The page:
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Thread: Top Element Electrical

  1. #1
    DIY Junior Member BillM's Avatar
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    Default Top Element Electrical

    Good morning All.....
    I'm attempting (1st time novice) to replace Lower element on a GE water heater......shower goes cold after about 15 minutes......from what I've read, and testing of lower element with multi-meter, its shot......so I'm currently draining water heater, and ready to install lower element.....

    I thought I'd replace upper as well, since I'm 1/2 way thru this project as I write this......just got back from HD with an upper element......when I went to disconnect red power, I got some 'minor' sparking......scared me enough to back off of it, but I'm no electrician or plumber? Lower element disconnected without any sparking........a bit nervous, to say the least.....breaker at circuit panel has been shut off, and elements reading 0 volts on the meter.....

    Am I ok to pull out upper element, just to do preventative maintenance, or am I in over my head right now? Whats with the minor sparking?

    Thanks in advance!

    -Bill

  2. #2
    Forum Admin, Expert Plumber Terry's Avatar
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    Are you sure you have the right breaker off?

  3. #3
    Master Plumber Redwood's Avatar
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    What does your meter say the voltage is on the 2 upper screws on the upper thermostat where the power is connected at?

  4. #4
    DIY Junior Member BillM's Avatar
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    Yes....breaker is "off"......all water now drained from the water heater......I'm thinking I'm just going for the lower element, and go with the theory of "if it isn't broken, don't try to fix it".......so, I'll stay away from top element......

  5. #5
    Homeowner Thatguy's Avatar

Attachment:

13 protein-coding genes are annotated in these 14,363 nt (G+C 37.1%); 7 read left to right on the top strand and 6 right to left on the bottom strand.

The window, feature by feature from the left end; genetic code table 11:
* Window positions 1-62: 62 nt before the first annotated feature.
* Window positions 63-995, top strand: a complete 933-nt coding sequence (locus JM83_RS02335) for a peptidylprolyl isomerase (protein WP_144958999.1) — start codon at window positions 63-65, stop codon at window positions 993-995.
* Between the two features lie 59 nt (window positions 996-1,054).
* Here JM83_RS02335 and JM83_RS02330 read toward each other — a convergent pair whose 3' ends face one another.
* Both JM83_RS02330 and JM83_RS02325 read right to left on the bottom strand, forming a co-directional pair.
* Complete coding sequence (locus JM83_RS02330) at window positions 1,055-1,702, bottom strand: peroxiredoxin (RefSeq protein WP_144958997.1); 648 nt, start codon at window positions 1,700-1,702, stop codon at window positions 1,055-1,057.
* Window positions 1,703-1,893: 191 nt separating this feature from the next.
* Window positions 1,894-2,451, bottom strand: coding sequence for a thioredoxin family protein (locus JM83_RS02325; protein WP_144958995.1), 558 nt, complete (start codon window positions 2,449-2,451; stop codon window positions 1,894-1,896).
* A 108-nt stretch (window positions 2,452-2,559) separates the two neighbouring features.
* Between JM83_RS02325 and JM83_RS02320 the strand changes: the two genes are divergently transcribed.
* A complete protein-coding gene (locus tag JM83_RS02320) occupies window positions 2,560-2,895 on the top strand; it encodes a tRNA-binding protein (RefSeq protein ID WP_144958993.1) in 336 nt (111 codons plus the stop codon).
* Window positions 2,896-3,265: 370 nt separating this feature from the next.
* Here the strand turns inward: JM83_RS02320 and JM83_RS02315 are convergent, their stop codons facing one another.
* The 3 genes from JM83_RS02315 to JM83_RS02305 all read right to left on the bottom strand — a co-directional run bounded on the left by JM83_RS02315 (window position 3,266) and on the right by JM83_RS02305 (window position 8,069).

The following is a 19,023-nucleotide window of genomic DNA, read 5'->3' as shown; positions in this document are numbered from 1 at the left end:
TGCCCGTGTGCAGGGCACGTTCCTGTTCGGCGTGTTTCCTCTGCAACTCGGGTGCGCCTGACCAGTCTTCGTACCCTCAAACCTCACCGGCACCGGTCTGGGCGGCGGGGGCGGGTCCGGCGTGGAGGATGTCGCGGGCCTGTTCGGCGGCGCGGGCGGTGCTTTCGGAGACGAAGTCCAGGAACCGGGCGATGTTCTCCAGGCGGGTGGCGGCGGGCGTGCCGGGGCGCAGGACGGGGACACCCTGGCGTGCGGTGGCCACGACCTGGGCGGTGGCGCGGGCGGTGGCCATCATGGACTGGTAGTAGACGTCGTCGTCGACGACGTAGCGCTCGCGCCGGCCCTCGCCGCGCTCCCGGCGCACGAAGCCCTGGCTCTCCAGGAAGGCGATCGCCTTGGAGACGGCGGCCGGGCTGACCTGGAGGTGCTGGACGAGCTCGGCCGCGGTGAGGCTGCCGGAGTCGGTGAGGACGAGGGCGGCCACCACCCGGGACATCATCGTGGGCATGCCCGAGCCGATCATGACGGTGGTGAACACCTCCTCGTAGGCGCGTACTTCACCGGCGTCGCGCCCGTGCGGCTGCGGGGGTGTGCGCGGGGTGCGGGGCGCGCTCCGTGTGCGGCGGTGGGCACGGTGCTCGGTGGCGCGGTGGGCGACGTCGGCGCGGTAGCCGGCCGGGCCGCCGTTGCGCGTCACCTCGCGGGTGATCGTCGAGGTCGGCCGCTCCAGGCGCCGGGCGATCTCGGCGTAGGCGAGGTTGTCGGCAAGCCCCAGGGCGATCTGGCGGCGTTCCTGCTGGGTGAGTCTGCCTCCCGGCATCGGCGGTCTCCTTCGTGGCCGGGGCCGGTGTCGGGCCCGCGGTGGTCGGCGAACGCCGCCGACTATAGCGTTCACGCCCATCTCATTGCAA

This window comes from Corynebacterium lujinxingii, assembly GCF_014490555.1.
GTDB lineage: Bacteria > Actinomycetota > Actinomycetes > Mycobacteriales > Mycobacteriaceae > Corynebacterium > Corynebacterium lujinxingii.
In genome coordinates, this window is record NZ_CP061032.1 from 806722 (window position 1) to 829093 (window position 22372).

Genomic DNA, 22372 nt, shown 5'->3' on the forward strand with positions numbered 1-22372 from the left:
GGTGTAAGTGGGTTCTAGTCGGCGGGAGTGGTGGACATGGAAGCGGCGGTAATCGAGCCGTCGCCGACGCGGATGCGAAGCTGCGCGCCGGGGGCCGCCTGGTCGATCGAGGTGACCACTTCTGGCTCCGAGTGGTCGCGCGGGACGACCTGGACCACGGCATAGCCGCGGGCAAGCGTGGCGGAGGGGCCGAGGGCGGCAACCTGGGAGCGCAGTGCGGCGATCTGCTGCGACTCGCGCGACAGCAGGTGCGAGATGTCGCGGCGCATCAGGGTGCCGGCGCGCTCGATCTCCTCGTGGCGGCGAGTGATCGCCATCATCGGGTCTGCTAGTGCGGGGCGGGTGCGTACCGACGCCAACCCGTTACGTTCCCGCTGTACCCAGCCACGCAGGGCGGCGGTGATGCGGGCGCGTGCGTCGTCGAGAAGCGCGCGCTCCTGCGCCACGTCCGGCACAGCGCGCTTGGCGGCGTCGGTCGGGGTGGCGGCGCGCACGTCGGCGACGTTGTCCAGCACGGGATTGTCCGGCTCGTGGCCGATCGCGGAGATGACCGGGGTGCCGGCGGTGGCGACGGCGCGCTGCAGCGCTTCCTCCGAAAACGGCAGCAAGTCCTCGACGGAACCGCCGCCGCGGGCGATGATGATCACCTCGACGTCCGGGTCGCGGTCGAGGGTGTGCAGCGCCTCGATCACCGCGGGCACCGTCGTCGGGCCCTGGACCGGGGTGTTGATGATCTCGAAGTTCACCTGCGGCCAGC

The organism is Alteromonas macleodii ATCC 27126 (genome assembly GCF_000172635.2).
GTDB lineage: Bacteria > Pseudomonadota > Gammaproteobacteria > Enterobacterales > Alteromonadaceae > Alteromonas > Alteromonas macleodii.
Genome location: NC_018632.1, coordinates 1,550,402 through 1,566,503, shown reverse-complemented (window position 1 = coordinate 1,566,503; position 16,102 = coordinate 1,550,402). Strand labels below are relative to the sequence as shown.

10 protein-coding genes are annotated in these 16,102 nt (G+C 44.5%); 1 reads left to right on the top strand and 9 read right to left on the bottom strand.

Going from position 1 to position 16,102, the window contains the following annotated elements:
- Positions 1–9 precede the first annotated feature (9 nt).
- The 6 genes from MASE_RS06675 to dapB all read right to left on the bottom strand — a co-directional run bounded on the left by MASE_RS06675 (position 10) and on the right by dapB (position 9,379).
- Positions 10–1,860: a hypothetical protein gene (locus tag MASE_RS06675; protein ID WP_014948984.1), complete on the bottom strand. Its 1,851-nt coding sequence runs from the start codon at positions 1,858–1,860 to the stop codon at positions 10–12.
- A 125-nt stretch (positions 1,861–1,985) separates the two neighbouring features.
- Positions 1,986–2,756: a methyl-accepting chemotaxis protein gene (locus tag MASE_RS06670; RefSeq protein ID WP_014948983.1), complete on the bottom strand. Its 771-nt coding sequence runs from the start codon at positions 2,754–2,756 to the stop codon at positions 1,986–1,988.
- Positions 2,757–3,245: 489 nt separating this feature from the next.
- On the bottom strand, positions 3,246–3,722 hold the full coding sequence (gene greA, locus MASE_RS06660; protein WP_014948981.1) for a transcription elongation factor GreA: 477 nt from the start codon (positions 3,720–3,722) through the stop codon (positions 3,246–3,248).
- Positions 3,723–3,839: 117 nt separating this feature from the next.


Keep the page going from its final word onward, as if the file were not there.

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    Quote Originally Posted by BillM View Post
    Lower element disconnected without any sparking
    . . . probably because it has failed to an open circuit, like your multimeter said. Open circuit = no current = no sparks.

    The sparking top element is probably still good, but you can check it more precisely with your meter using the resistance function. Ohms = voltage squared divided by power.
    For 240 V and 4500 W you should get 12 to 13 ohms.

    For safety you need the elements to read zero voltage from pin to pin, and zero voltage from either pin to ground.
    It's the voltage with respect to ground that mostly hurts people. The current then goes through their chests rather than just through their fingers.
    Last edited by Thatguy; 10-10-2010 at 05:43 PM.

  6. #6
    Plumber Winslow's Avatar
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    is this an older house? Are you sure the heater is wired correctly? I got jolted once because even though the breaker was off there was electricity to the heater because of the way it was wired. Hot wire directly to the heater then the loop was broken through the breaker after the heater. Had that happen on a couple of disposers too. Electricity is nothing to fool with.
    Last edited by Winslow; 10-10-2010 at 03:53 PM.

  7. #7
    Moderator & Master Plumber hj's Avatar
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    IF the upper element has power to it, and I cannot imagine how it would spark if it did not, and you have drained the water from the tank, then the element is already shot and has to be replaced. You NEVER work on an electric heater until you are ABSOLUTELY sure that there is no power to it, in any form. The lower element would NOT spark if the upper one was energized, which is the case since the upper one sparked, but that does NOT mean you would not get a shock if you touched the wire while you were grounded.

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